If you’re a fan of unconventional tipples, you need to check out Anti:dote’s new cocktail menu. Specially designed by Head Craftsman Bannie Kang and Head Chef Tryson Quek, this menu is full of innovative cocktails and tapas with Asian influences.
Conveniently located in Fairmont Singapore, the dim evening lighting of Anti:dote makes it a great hangout spot for post-work drinks. Several items on the new menu will beckon you to the ocean, with seafood bites and a number of tipples that’ll transport you to sandy beaches and crashing waves.
With a range of cocktails from light to heavy-hitting, there’s something for everyone on Bannie’s cocktail menu. We started the night off with the lightest of the lot.
The Atlantis Lea ($23) is a tequila-based concoction which combines the refreshing taste of cucumbers with the lightness of aquafaba.
Otherwise, down the drink with some oysters, like we did. The Irish No.3 Oysters ($25 for half a dozen, $40 for a dozen) came with pickled seaweed, spicy tomato ice and butter caviar.
The slightly briny flavour of the oysters went really well with the light cocktail. The butter caviar also helped to elevate the dish, with its nutty aroma and creamy, savoury flavour.
The second drink we tried was the Rabbit Hole ($23). While not exactly ocean-related, I was really intrigued by the cocktail’s presentation: served in a ceramic jug with an edible baby carrot, this drink was too adorable for words!
The Hendrick’s gin and elderflower liqueur mixture tasted very healthy indeed, and the lemon and carrot juice brightened the drink considerably.
You should definitely take a bite out of the baby carrot! Sweet and fresh, it’s best enjoyed after soaking up a bit of the gin concoction. This went very well with the Chicken Liver Parfait ($16).
I bet you haven’t seen bar bites as adorable as this dish! The Chicken Liver Parfait was served in a ceramic bird with an Arugula Nest, and crispy bread on the side.
The chicken liver had a consistency like whipped cream, after being sous vide for 45 minutes. The slightly gamey flavour was complemented by the sharper, peppery taste of the arugula.
We also tried the Taproot Sangaree ($23). Combining house-made beetroot wine and mezcal resulted in a sweet drink with strong smoky and earthy notes. This drink helps in digestion, so you won’t be getting an upset tummy from all the rich food.
The tapas dish that came with this cocktail reminded me of kueh pie tee, with the tartlet shells and savoury filling. With Beetroot, Edamame, Burrata and Manuka Honey ($16), this was a flavour explosion in my mouth. Bonus points because it’s both healthy and delicious!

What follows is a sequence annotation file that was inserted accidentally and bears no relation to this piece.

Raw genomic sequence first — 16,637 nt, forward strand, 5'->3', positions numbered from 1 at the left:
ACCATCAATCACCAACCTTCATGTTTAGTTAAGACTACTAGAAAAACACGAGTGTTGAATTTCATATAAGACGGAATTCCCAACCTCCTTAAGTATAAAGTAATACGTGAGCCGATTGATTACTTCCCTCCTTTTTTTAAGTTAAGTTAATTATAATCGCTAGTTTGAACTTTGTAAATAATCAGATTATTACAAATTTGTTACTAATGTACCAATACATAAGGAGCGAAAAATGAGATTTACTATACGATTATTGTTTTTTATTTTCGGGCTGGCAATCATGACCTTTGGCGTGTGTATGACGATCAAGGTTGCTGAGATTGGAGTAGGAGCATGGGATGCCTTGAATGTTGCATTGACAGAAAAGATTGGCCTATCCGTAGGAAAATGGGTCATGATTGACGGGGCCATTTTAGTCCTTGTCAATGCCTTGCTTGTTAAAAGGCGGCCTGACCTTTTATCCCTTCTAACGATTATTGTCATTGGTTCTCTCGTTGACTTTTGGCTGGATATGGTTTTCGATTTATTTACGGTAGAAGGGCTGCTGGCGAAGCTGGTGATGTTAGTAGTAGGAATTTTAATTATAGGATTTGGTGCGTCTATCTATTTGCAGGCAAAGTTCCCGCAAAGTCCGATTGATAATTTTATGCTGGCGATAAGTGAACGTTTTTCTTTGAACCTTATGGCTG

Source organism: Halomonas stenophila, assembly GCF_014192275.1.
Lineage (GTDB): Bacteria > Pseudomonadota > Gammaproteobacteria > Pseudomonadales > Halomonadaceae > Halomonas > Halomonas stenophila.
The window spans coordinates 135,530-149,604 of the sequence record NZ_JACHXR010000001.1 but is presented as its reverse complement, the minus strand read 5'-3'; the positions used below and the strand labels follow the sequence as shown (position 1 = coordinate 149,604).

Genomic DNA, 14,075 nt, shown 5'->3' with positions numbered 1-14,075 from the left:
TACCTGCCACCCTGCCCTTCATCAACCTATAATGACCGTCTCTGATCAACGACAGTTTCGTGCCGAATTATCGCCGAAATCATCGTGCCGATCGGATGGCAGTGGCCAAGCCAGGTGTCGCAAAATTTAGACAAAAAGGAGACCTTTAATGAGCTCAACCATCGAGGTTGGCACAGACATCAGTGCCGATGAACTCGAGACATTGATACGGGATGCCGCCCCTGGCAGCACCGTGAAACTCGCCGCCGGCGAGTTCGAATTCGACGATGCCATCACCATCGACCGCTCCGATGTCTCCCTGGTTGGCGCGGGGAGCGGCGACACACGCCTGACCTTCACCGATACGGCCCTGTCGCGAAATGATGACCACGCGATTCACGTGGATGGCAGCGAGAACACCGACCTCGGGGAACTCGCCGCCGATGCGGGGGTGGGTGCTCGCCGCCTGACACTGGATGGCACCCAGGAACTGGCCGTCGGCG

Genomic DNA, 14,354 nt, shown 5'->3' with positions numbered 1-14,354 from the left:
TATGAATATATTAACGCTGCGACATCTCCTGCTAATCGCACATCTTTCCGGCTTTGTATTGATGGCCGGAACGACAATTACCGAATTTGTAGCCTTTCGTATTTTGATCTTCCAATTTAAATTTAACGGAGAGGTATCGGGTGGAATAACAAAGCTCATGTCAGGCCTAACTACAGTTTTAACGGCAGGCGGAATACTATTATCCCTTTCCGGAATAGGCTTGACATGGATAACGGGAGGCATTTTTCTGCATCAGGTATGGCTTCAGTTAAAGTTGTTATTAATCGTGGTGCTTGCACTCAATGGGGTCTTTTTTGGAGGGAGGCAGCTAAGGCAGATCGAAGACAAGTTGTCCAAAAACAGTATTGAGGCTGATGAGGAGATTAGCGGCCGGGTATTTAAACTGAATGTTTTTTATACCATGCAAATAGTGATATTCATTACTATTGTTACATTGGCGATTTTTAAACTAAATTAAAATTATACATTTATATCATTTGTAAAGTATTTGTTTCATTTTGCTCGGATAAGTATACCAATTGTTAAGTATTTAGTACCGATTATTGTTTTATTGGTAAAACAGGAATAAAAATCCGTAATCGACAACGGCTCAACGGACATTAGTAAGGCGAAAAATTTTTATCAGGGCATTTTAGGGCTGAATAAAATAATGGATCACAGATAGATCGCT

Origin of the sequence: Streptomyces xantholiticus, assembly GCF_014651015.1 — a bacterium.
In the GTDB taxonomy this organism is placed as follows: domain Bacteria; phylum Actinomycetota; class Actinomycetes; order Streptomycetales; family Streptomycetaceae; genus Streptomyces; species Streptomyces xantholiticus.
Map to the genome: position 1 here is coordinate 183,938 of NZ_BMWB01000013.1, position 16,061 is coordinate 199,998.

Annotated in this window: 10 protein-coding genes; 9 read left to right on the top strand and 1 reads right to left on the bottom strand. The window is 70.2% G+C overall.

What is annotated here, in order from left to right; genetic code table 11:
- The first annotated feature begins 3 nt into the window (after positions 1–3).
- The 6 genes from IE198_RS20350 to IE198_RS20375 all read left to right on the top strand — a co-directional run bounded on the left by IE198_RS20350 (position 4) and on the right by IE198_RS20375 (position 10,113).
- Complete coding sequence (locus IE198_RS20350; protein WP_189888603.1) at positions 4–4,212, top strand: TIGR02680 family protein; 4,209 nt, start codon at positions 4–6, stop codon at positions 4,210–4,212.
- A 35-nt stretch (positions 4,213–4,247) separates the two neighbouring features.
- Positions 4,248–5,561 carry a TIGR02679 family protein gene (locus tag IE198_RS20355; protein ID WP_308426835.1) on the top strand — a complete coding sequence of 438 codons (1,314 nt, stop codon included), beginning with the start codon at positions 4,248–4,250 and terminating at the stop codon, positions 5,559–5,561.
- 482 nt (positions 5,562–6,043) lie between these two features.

My favourite tipple was definitely the Su Jung Gwa ($25). Made with Remy Martin VSOP, Absinthe, Angostura Bitters, Red Dates and the mysterious Su Jung Gwa Syrup, this drink was specially created by Bannie. She drew her inspiration from a traditional Korean tea but gave it an intoxicating twist.
The red dates came in the form of a dense fruit jelly. This alcoholic drink was also sprayed with absinthe, and 24K gold shavings were sprinkled on top.
The tangy and mildly astringent taste of this cocktail went well with the Hokkaido Scallop Tartar ($26), served with Smoked Lime Ponzu, Fresh Sea Urchin and Caviar.
The Hokkaido Scallop Tartar was best enjoyed with the rice crackers that had the distinct crunch of our local favourite keropok, which helped to capture some of the lingering scallop flavours.
Coming in a close second on my list of favourites was the Philoso’Me ($25), a Negroni variant that packed a punch. This cocktail was served with a piece of dark chocolate, which went very well with the intense coffee notes.
The taste evolved from sweet to a bitter finish, with a sustained smoky undertone throughout.
We enjoyed this drink together with Grilled Octopus with Crispy Parsnips and Sherry Porcini ($20). The octopus was cooked for 10 hours in five spices to achieve its chewy tenderness.
Parsnips are usually just the garnish or side dish, but the sweet, creamy and smooth parsnips in this dish almost stole the show.
The next drink we tried was The Out-Of-Towner ($105) which came in a lovely Ferris wheel which serves four to six people. Made with spiced rum, this drink gets its beautiful colour from the butterfly pea flower. It tasted pleasant too, like an alcoholic Ribena drink!
This came with the Threadfin Fish with Fats Chip and Petit Pois Soup ($18), inspired by the quintessentially English Fish & Chips. Head Chef Tryson Quek chose threadfin fish instead of the traditional codfish because codfish is an endangered species, and he wanted to add some local flavour with a fish commonly used in Asian dishes.
Sweet and delicate, this buttery fish went well with the mint-infused pea soup. The chips were made from potatoes cooked in duck fat, adding a layer of gamey flavour.
The final drink of the night was the Lord Kane ($23), a cheerful cocktail that reminded me of a Pina Colada. Made with Bacardi, salted pineapple, lemon juice and lavender coconut syrup, sipping this cocktail transported me to a sunny beach.
This drink paired well with the dessert dish, Raspberry with Pistachio Whip and Verbena Granite ($12). The powder on the side is actually ice cream in dehydrated form, and the tart icy-ness went well with the sweet jelly LEGO-shaped figurines.
We were definitely satisfied and stuffed after our session at Anti:dote, though we didn’t even try everything on the menu. Time to gather your drinking kakis for a night of unconventional tipples and innovative dishes, so sea you there!
Expected damage: $30 – $60 per pax